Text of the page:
man with hand over his face

It had been a long day with series of activities – one responsibility after another. So, getting a few days off was definitely a highlight for me. I got home to the dirty dishes I had left before leaving the house; the stench of decomposed beans remnant in the flat ceramic plate greeted me as I stepped into the kitchen. Dead cockroaches floated on the stagnant water in the pot I used in cooking the beans last night. “Not tonight”, I said.

Frustrated, I went into my room. Ignoring the heap of clothes on the bed, I landed on it that it made a creaking sound. I did not care. I scrolled through my already packed E-mail and noticed one from my project supervisor. “Oh, God, please not more work”, I thought as I opened it. There was an attachment, an online hand-bill. It was for a Creative Writing Master Class, that was definitely good news. Almost instinctively, I thought of my tumultuous journey towards writing. First, my mother who thinks becoming a writer is an all-expense paid trip to failure, the editors who yank off originality for commercial demands, the publishing companies in Nigeria who are gradually silencing the voice of our culture in the pages of books and replacing them with Western ones in order to gain international acceptance.

Although, these were discouraging times, I knew I would regret it for the rest of my life if I did not end up a writer. Or at least try.

Dressed, I glanced at my wristwatch and at the flier again to confirm the time. I was already running late. I had lied to my mum I was going for a vigil my friend invited me for at Lagos Island, so I could only leave at noon else she would be suspicious. She had believed it without stress because it had to do with going to church for prayers. She even prayed for me ‘Adura agba o’ she said, meaning ‘May your prayers be answered’. I felt guilty for lying and pity that she had with ease believed me. My mum was not one to be easily lied to; she always had a sharp nose for sniffing out truth even if it smelled from a distance. But this had to do with my relationship with God; she had always prayed that I “get closer to God” as she would call it, to her it was an answered prayer. My mum became conscious of her spiritual life after my dad passed away as a result of suicide.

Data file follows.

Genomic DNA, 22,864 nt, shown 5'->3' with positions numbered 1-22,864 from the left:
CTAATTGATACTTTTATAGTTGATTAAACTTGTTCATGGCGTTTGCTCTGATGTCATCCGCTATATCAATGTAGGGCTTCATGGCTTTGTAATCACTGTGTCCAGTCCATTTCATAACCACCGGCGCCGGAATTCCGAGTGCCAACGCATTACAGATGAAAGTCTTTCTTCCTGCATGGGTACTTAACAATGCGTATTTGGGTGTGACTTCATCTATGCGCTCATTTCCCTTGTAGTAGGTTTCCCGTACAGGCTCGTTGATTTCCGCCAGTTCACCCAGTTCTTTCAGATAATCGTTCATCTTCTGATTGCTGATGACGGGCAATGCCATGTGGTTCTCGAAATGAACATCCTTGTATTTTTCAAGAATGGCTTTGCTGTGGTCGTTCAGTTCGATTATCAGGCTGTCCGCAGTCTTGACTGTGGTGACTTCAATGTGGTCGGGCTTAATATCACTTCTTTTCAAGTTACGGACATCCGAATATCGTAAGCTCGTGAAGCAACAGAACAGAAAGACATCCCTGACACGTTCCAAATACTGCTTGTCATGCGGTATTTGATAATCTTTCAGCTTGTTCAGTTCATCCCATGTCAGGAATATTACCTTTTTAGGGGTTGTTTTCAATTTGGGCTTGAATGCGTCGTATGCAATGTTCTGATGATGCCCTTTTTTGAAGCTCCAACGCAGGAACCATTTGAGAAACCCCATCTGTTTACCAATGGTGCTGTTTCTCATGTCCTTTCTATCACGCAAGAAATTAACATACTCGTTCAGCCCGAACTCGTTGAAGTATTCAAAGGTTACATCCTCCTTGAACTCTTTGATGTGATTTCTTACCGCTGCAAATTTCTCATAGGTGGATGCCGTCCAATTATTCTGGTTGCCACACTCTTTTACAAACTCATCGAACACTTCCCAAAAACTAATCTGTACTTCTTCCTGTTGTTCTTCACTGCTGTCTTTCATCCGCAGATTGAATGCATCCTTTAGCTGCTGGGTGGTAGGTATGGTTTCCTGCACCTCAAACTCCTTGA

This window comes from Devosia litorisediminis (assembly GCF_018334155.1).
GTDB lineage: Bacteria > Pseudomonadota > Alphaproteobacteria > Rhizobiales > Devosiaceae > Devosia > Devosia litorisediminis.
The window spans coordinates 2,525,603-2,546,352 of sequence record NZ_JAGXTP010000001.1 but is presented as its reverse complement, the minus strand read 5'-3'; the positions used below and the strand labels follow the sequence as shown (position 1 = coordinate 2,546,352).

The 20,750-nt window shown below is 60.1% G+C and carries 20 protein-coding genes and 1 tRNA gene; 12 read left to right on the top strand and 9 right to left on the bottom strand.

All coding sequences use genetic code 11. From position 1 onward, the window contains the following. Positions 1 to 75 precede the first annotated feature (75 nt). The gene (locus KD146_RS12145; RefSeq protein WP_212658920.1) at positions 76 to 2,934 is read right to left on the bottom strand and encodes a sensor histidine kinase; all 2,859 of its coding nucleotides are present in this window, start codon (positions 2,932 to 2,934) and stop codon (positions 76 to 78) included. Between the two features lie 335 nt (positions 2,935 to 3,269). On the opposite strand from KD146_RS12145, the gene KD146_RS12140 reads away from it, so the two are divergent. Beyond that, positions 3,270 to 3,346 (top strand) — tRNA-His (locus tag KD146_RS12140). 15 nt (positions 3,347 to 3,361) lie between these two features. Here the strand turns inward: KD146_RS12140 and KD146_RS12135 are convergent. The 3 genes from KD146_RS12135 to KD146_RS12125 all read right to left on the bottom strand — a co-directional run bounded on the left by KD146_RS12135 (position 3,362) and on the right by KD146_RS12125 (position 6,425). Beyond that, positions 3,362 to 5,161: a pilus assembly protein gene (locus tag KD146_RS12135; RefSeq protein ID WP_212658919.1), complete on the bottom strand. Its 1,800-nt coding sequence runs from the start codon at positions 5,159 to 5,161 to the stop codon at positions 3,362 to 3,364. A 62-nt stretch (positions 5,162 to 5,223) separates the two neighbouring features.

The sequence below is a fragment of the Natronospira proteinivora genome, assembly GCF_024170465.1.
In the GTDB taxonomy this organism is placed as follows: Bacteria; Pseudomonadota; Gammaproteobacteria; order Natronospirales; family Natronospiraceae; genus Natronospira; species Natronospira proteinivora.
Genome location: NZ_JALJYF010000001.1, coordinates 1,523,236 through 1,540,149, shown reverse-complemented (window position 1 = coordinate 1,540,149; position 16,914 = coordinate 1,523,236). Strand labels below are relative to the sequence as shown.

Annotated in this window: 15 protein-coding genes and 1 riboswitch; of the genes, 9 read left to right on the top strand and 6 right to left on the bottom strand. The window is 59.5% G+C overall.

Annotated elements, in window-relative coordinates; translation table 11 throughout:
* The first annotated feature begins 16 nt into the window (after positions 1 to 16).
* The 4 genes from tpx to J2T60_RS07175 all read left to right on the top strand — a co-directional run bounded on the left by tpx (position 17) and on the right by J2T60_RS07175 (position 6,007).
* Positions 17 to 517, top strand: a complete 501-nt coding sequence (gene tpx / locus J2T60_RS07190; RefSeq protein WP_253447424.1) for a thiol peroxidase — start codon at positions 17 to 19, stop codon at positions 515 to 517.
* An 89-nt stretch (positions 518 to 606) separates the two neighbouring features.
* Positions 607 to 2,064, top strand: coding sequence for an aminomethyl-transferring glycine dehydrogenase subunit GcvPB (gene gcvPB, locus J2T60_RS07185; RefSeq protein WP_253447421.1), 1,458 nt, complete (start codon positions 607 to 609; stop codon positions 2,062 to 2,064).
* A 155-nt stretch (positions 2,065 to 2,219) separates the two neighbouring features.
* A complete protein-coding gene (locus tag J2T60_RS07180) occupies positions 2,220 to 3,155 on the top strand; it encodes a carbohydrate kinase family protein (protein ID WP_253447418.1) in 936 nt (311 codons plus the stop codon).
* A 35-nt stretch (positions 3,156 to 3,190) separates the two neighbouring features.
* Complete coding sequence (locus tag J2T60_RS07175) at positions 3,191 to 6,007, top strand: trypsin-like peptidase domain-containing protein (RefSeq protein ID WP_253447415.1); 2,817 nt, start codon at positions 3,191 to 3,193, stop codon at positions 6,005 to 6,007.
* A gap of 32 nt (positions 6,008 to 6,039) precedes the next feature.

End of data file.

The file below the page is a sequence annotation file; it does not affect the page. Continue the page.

I remember during the wake keep ceremony; our neighbour whose house we always heard noises at midnight came to her; “Iya Kemi, this is life as you’ve seen it”, she said with confidence as though she was a seer. She pointed at me and said; “ you need to be close to God o, and also being Kemi closer to God” “ may we not see this again o” she looked at me with pity as though she had had a revelation that I was going to commit suicide like my father did. The Sunday after, my mother and I attended Redemption Mountain Church, my neighbour’s church. Since then, she also started making noises at midnight and most of her prayers were for or about me.

As expected, there was traffic as soon as I stepped out of my house. “Just perfect”, I thought. The motorcycle riders struggled for passengers, cursing at each other while shouting ‘Mile Two Abule Ado’. I boarded one whose rider is Hausa from the first word he uttered ‘Mile Two’ he asked in accented tone. I responded. He said in his accent which sounded like a melody of unheard lyrics, ‘na 400 for one person 300 for two persons’. I was angry, but I had no time for argument. “Nothing will stop me” I whispered to myself. The road was full of dust, noisy and rowdy. As we rode, he kept spitting and coughing, at a time he spat and the spittle splashed on a man on another bike who cursed at him, he cursed back instead of apologizing. I was furious, and couldn’t wait to get to Mile Two.

The only benefit of boarding a motorcycle is the speed, a motorcycle rider is not bound by traffic provided he is able to manoeuvre his way through the horrible traffic. It was 3:45 pm already, I waited to board a bus going to CMS. While anxiously waiting, there was a sudden gunshot; everyone began to run towards no defined direction. All I thought of was my mother, I ran towards a shop to shield myself from stray bullets or any form of harm. There was calm eventually. Relieved, I decided to reach for my phone but my pocket was empty. Now, it felt like a real stray bullet had hit me! Where is my phone? Ah! My wallet, too! I searched for tears but my eyes were dry. I was numb.

As I sat on the floor, downcast, I thought: how come I forgot to add living in Lagos as part of my challenges to becoming a great writer?

Àwòdì is a writer of fiction, poetry and essays. With interest in the African experience, àwòdì loves to document the lives of the common African human, who lives both at home and in the diaspora. In addition, àwòdì is an academic with keen interest in African & African Diaspora Studies, Postcolonial Studies and African Ethics.

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